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Uganda Travel Information

The Basics


GMT +3


Electrical current is 220-240 volts, 50Hz. Three-pin, rectangular blade plugs are in use.


English and Swahili are the official national languages in Uganda. Luganda is also widely spoken and is the most common of the numerous indigenous languages.

Travel Health

Travellers' diarrhoea is the most common complaint for visitors to Uganda. Recommended vaccinations include hepatitis A and typhoid. In recent years a Hepatitis E outbreak in northern Uganda killed dozens of people and infected thousands more so it is advised that visitors take precautions if visiting the area. All visitors require vaccination against yellow fever. Cholera outbreaks occur occasionally, but most travellers are at low risk for infection; bottled water is widely available. Malaria and HIV/AIDS are widespread. Outbreaks of the plague and meningitis occur and visitors should insure that vaccinations are up to date. Uganda has also seen an outbreak of Ebola in the past and although not an issue any longer, it is advised visitors be aware. Incidents of sleeping sickness are on the rise, carried by tsetse flies. Limited health facilities are available outside of Kampala. Comprehensive medical insurance is advised.


At local hotels and restaurants in Uganda, tipping is not common, but tips of 5 to 10 percent are expected at tourist-orientated establishments. It is customary to tip guides and drivers.

Safety Information

Most national parks are safe to visit and a holiday to Uganda is generally trouble-free. Kampala, the capital, is a relatively safe city, although visitors should take sensible precautions against opportunistic crime and at night. Theft of EU passports has been on the increase.

Due to the risk of banditry and attacks by other rebel groups, and tribal clashes, most foreign governments advise against travel to the northeast of Uganda. Travellers in the northwest near the border with Sudan and the DRC are also at risk of banditry, and travel outside of the main towns is to be avoided after dark.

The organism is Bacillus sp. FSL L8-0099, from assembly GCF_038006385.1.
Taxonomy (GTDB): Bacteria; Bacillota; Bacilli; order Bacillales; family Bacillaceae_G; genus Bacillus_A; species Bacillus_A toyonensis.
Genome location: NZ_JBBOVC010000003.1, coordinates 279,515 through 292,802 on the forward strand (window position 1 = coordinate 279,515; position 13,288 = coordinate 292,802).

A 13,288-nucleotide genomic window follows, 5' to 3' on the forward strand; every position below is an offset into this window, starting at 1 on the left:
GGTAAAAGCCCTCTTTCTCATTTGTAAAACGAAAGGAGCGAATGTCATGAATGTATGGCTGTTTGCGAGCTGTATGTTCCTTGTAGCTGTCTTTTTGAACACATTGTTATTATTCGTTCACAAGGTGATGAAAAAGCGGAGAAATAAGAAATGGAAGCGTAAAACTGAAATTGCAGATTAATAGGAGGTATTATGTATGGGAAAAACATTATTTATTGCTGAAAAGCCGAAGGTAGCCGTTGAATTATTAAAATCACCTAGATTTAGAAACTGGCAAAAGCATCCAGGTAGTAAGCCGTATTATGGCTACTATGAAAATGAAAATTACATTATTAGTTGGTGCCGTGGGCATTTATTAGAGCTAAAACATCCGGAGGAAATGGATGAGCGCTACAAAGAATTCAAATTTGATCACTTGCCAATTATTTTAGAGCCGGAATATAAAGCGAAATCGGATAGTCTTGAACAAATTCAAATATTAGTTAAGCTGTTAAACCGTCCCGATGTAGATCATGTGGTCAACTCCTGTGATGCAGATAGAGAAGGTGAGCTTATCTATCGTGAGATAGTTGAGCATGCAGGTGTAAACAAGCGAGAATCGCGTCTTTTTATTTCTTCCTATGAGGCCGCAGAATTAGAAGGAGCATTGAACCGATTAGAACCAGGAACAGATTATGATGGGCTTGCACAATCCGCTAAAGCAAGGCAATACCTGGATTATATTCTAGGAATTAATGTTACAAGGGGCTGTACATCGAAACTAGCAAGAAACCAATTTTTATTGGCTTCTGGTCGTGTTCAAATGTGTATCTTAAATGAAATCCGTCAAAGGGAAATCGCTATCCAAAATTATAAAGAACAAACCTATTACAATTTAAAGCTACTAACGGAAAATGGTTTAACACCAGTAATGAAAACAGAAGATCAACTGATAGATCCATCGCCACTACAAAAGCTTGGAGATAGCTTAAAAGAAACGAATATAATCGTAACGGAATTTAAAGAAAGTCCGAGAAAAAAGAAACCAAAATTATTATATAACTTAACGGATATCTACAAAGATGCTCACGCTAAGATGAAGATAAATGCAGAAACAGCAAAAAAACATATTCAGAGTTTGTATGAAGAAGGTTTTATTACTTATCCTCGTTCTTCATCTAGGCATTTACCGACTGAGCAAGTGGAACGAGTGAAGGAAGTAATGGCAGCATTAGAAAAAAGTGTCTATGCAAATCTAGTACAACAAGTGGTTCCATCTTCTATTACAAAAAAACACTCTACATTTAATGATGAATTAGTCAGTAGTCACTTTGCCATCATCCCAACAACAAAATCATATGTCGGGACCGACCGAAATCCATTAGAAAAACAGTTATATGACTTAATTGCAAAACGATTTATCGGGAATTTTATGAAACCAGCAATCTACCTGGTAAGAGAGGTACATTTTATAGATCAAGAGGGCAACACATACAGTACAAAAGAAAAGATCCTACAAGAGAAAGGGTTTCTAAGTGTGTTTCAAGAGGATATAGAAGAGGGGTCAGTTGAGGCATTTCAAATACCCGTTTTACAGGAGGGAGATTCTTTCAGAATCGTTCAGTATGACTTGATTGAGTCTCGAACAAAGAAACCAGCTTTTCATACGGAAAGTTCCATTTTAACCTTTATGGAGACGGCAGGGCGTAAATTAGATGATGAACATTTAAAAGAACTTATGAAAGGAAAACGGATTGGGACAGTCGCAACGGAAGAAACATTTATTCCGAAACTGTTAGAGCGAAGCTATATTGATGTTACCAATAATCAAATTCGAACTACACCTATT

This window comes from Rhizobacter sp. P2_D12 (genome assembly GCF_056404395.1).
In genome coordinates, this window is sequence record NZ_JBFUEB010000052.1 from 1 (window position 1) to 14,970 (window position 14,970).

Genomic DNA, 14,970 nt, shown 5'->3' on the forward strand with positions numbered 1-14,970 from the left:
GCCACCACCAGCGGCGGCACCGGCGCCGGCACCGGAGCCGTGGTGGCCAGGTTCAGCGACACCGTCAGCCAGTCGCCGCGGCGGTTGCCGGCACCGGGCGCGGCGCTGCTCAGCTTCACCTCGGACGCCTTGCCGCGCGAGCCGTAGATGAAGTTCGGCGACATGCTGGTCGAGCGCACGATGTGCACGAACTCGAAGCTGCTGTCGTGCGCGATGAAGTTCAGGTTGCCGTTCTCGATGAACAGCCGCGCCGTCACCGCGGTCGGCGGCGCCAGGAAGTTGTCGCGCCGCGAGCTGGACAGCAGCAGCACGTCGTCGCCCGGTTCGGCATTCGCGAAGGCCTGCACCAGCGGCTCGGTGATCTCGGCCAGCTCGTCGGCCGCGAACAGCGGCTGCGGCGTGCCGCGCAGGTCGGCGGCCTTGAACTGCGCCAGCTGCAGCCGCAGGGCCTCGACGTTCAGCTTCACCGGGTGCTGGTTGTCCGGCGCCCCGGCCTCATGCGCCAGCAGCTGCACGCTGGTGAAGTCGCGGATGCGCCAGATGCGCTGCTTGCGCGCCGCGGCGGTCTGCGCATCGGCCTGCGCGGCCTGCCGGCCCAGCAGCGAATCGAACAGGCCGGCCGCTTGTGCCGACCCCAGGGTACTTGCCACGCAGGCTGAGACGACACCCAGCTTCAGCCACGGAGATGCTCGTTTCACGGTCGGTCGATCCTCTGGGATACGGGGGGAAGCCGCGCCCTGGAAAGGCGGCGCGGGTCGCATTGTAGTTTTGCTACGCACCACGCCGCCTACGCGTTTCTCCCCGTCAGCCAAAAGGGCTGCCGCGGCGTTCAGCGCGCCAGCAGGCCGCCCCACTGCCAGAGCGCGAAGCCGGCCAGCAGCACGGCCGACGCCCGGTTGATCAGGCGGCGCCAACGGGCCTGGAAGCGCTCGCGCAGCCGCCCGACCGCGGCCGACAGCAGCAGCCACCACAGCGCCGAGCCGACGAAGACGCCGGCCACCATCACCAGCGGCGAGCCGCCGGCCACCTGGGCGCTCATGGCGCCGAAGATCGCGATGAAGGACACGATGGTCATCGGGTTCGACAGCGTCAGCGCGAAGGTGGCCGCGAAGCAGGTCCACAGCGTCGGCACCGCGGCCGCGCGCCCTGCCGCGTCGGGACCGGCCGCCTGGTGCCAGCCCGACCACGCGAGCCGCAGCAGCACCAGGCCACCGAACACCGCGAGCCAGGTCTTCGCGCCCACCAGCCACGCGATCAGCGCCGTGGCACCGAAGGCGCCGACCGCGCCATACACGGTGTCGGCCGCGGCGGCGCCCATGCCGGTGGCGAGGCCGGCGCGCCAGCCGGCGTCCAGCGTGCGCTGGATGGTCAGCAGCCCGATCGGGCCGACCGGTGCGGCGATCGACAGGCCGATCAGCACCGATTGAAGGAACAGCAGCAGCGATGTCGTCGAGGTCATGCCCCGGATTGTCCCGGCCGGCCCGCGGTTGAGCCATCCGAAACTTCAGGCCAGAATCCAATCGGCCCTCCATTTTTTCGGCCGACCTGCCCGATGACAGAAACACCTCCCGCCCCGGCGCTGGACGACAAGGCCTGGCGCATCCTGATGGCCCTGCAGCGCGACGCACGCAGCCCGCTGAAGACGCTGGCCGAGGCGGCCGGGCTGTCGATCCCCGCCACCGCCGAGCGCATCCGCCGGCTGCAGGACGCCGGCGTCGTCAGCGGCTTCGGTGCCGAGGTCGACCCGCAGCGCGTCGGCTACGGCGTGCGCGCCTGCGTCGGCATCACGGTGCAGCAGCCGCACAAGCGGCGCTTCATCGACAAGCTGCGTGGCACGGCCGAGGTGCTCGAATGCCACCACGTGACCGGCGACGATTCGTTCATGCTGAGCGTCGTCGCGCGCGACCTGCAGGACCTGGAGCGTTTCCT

Areas bordering Sudan in the north, the region known as West Nile in the north west (except Arua town, which can be visited by air), and the Karamoja region of north eastern Uganda are insecure and can pose a serious risk to travellers. Kidepo Valley National Park should be visited by air only. Gorilla trekking excursions that cross over into the DRC should be avoided.

Despite publicity in recent years, there has been no activity by the Lord's Resistance Army in Uganda since 2006.

Local Customs

Visitors to Uganda are advised not to take photographs of military or official sites, including Owen Falls Dam. Homosexual practices are frowned upon and public displays of affection should be avoided.


Uganda has one of the fastest-growing economies and is one of the most liberal countries in Africa. Agriculture is the largest sector of the economy, with coffee being the chief export. Uganda is most welcoming for foreign investment and business is steadily on the increase. Appointments should always be made prior to business meetings. Formal dress attire is to be observed, and the shaking of hands is expected on introduction. Business is usually conducted in English. Business hours are generally 8am to 5pm Monday to Friday with an hour taken over lunch.


The international dialling code for Uganda is +256. There is extensive mobile phone network coverage over most of the country, and internet cafes are available in most large towns.

Duty Free

Travellers to Uganda over 18 years of age do not have to pay duty on 250g of tobacco products; one litre of spirits or two litres of wine; and 500ml of perfume or eau de toilette, of which up to 250ml may be perfume.

Our Travel Expert

Emily is a Ugandan tour guide who loves exploring the country and enjoys sharing her experiences and advice with travellers. 

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